The largely poor and rural state of Mississippi suffers from the highest rate of childhood poverty in the country, along with some of the lowest scores on standardized tests. A legacy of racism and segregation are among the roadblocks that keep the children of Mississippi from reaching their full potential. The Hechinger Report is examining why the children of Mississippi start behind — and stay behind. In the coming months, we’ll report on some of the obstacles, consequences and potential solutions to the state’s woeful education performance, beginning in the critical early years.

The banks of the Mississippi River, as seen from Great River Road State Park in the Mississippi Delta, where there is a dearth of structured activities for children in the summer. (Photo: Nick Chiles)

Are the lazy days of summer killing our nation’s academic progress?

By Nick Chiles

DREW, Miss. ––Drive down a dusty road in the Mississippi Delta in July and you will quickly come across a familiar scene: Kids, walking. Out of the house, no particular destination in mind. Ambling along. But the walking may be better than the alternative: Stopping. It’s the stopping that gets you in trouble. “In the […]

Lynn Gilmore reads to Freedom School students in McComb.

Fifty years later, revamped ‘Freedom Schools,’ still help struggling students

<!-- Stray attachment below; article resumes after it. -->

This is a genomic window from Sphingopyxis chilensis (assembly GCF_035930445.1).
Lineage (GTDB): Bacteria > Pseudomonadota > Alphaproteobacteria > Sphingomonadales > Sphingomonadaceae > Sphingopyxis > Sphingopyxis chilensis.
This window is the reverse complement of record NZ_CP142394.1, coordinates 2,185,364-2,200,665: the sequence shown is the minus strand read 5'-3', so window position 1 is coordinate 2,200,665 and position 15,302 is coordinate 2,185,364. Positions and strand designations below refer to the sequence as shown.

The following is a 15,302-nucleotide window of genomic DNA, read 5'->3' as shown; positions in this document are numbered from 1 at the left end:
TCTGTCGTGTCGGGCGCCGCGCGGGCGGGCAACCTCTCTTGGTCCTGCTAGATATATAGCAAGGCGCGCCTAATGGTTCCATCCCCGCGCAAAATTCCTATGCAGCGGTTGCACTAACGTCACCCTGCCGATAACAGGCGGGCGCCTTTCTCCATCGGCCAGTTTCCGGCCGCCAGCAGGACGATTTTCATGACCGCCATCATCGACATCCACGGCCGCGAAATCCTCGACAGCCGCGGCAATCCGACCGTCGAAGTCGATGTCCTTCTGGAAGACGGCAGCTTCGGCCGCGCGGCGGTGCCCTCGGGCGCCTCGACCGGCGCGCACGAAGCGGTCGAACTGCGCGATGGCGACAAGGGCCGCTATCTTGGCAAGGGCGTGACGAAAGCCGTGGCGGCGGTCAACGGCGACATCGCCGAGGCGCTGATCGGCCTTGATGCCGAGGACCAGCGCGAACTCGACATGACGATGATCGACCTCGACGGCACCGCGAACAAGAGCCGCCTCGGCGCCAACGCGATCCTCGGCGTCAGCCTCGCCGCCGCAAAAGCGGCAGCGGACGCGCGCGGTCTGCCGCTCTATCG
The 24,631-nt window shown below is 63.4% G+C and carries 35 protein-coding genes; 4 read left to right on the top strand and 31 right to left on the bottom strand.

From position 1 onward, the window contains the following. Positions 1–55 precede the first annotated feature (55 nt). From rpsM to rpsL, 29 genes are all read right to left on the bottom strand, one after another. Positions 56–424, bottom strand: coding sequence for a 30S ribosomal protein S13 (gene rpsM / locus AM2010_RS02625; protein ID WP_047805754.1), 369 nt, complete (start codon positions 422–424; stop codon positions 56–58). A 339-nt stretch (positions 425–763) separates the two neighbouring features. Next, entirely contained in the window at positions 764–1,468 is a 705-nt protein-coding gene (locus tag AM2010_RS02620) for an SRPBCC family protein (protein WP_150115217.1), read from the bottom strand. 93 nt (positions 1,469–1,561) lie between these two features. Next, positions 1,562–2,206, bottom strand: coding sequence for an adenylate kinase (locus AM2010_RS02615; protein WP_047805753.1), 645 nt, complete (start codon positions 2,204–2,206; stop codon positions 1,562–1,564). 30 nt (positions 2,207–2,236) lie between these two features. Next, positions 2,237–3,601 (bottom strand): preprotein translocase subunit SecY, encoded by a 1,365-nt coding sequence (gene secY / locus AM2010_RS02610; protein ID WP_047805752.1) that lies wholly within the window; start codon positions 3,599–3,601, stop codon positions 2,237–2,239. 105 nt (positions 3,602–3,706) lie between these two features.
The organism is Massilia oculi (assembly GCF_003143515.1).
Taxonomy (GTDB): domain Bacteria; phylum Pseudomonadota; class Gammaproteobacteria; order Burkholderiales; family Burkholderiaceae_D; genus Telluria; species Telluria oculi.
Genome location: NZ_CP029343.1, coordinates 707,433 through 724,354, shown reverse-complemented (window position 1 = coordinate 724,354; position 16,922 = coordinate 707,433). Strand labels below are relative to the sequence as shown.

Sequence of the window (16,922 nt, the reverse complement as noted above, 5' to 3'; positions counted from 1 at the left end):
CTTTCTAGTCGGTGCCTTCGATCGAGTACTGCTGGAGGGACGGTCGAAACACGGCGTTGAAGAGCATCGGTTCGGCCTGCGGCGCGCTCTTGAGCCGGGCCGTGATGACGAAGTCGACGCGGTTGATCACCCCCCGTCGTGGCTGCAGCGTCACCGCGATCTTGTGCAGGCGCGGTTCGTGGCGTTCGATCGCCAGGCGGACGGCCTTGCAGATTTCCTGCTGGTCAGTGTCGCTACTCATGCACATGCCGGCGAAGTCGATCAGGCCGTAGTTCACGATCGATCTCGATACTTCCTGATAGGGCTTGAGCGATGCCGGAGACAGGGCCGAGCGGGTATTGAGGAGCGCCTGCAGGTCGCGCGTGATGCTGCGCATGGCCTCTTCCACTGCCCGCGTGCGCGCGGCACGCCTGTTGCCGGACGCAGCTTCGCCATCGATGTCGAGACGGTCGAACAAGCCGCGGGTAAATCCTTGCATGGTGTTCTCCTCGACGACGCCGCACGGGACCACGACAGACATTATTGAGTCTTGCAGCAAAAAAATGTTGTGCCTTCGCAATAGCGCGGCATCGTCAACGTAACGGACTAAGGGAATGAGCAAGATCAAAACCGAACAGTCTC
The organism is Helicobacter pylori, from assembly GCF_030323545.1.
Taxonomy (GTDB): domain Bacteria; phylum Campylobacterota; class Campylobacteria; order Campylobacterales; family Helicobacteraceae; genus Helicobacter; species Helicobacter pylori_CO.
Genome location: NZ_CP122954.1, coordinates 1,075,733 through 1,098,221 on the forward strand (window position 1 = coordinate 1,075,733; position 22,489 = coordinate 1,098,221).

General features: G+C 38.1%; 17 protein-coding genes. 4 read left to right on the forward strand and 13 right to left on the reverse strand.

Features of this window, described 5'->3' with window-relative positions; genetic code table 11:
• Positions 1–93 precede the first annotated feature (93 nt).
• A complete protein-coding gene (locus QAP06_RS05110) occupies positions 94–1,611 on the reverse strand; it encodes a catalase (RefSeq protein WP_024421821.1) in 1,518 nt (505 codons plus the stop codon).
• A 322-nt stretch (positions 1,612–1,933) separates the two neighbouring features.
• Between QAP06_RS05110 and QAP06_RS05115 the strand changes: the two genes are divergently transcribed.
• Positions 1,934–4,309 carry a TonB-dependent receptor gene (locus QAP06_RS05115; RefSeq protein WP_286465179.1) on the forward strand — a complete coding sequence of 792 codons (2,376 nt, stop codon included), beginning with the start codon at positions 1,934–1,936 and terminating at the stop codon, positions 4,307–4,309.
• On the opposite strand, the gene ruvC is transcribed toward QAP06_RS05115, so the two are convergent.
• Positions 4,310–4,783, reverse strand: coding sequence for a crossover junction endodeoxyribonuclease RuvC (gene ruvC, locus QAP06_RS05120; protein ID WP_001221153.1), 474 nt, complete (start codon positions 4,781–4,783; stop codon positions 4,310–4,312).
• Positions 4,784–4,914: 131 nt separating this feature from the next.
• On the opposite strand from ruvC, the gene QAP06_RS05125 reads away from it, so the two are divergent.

By Kayleigh Skinner

McComb, Miss – When Alana Johnson starts fifth grade at Higgins Middle School on Monday, she may have a leg-up on 10-year-olds who had the summer off. That’s because she spent her days in a modern-day version of Freedom School, an academic enrichment program originally created in the civil rights era to teach history and […]

Student work in the hallway of a Mississippi elementary school shows the “partial product” method of solving a multiplication problem. The new Common Core standards emphasize multiple ways of solving problems. (Photo: Jackie Mader)

Huge confusion in Mississippi over Common Core

By Jackie Mader

It’s been called a federal curriculum, the end of literature lessons, and even, here in Mississippi, a “Muslim takeover of schools.” The Common Core, a set of math and English language arts standards that spells out what skills students are expected to master in kindergarten through twelfth grade, will be rolled out in every Mississippi […]

A look at Mississippi’s request to end cheating, with tests included

By Andre Perry

Last week, the Mississippi Department of Education requested $1 million from the state legislature to combat cheating on statewide examinations. The request comes on the heels of alleged cheating systems The Clarion-Ledger wrote about at Clarksdale’s Heidelberg Elementary School earlier this year. Thereafter the state’s education department spent $300,000 to hire Utah-based consultant Caveon Test […]

Leroy Clemons, president of the Neshoba County, Mississippi branch of the NAACP, gives a tour of Freedom Summer sites, including this memorial to slain civil rights workers Andrew Goodman, James Chaney and Michael Schwerner.  (Photo: Liz Willen)

Willing to die for justice? Comparing post-Katrina student activism to Freedom Summer

By Andre Perry